Pistons rally to force OT, but can’t prevent a 5th straight loss as Miami hangs on

Andre Drummond recorded his fourth 20-20 game of the season as the Pistons rallied to force overtime but wound up losing their fifth straight.
Mary Kate Ridgway/NBAE/Imaging
by Keith Langlois
Web Editor

FAST BREAKDOWN

Three quick observations from Monday night’s 120-115 overtime loss to the Miami Heat at Little Caesars Arena

ANOTHER OT – The Pistons rallied from 12 points back in the fourth quarter to force overtime, but lost Blake Griffin in the midst of the run with six fouls. It likely would have been Griffin taking the shot to win the game on the last overtime possession, but instead it was Reggie Jackson making the right read and finding Glenn Robinson III wide open for a corner three. He missed, Miami cleaned up the rebound and that was it – a fifth straight loss for the Pistons to put them under water at 4-5 for the season. It was their third overtime decision in nine games. Andre Drummond’s tip-in of Jackson’s floater with a half-second left sent the game to overtime and Jackson scored seven of the team’s10 points to put them ahead 115-113 with 1:27 left. But Miami’s Josh Richardson tripled on the next possession to put the Heat back in front. Langston Galloway’s shot was blocked and then Josh Richardson missed to give the Pistons the chance to win it. Without both Luke Kennard and Reggie Bullock, the Pistons’ lack of depth was evident in the fact that they were outscored off the bench 44-25 with all but four of the team’s bench points coming from Galloway. He scored 17 in the third quarter when Miami scored 35 points to open a seven-point lead after the game was tied at halftime. Drummond finished with 25 points and 24 rebounds – his fourth 20-20 game of the season – while Griffin fouled out with 24 points, 15 rebounds and seven assists in 40 minutes. Jackson finished with 25 points.

LINEUP CHANGE – Alarmed by what he termed “atrocious starts,” Dwane Casey made a change to his starting lineup not induced by injury. Glenn Robinson III was in, Stanley Johnson out. Johnson, a 25 percent 3-point shooter and 35 percent shooter overall, had committed 14 turnovers over his last four games and Casey decided Robinson’s threat of the 3-point shot – he’s been a 40 percent shooter from the arc the last two seasons – could help loosen up a struggling offense. Robinson scored 10 first-half points, but picked up his fourth foul in the first minute of the third quarter. He finished with 16 points, hitting 2 of 4 from the 3-point arc – and he was on the verge of being the hero if his last shot had also fallen. The other tweak to Casey’s rotation came when he added a 10th player, making Jon Leuer part of the second unit. Leuer and Zaza Pachulia both spent four first-half minutes on the floor, including the last two minutes of the first quarter side by side. The Pistons were outscored 10-4 in the last two minutes of the quarter. Casey didn’t go back to Leuer in the second half, except to guard the inbounds pass on Miami’s possession with a half-second left in regulation, using Johnson at power forward when Blake Griffin rested and then Robinson after Griffin fouled out with 49 seconds left in regulation.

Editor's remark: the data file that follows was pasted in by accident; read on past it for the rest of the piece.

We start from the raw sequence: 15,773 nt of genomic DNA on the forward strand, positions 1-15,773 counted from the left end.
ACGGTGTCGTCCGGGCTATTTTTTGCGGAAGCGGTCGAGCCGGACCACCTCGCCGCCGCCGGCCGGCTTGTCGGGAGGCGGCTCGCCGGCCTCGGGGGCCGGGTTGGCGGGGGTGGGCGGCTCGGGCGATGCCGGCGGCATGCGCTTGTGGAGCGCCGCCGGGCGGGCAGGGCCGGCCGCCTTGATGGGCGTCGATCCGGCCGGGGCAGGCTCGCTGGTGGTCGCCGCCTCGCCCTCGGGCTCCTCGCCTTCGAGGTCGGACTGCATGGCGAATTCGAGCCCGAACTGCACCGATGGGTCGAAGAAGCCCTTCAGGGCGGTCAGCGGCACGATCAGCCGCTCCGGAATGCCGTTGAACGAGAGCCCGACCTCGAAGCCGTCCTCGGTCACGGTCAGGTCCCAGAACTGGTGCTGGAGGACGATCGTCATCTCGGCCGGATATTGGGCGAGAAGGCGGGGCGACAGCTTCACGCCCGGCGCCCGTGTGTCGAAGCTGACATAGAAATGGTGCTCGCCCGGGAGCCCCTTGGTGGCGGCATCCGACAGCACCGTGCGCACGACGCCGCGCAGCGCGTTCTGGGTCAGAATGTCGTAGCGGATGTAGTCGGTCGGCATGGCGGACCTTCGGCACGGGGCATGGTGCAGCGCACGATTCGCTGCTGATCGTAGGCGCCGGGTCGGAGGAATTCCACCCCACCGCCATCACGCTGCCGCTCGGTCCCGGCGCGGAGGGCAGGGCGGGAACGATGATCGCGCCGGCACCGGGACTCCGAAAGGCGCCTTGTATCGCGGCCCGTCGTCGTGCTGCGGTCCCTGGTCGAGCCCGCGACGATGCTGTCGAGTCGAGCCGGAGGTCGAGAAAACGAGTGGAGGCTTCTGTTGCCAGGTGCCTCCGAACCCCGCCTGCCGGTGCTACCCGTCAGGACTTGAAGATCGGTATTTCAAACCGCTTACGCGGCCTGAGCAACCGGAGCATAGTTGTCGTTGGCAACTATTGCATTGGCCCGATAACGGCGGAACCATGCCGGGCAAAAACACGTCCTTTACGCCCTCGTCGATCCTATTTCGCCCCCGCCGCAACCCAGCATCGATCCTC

TURNOVER TROUBLE – The Pistons averaged just 10.3 turnovers in winning their first three games of the season, then extended the streak to four despite coughing it up 20 times when they beat the then-winless Cleveland Cavaliers Oct. 25. Since then, only once have they managed to keep their turnover total under 12 – Dwane Casey’s goal for his team. The Pistons committed eight turnovers in Monday’s first quarter and 13 in the first half on their way to 20. Miami’s aggressive sinking defense and doubling in the post was responsible for a number of turnovers as Zaza Pachulia committed three in four first-half minutes and Andre Drummond had three more. They cleaned it up after halftime, committing only one in the third quarter – yet Miami still managed to score 35 points in the quarter to take an eight-point lead after the game was tied at halftime – but another spate of turnovers hamstrug their fourth-quarter comeback chances. Three big missed Miami free throws – one by Goran Dragic, two by Dwyane Wade – in the final minute cracked the door for the Pistons to force overtime.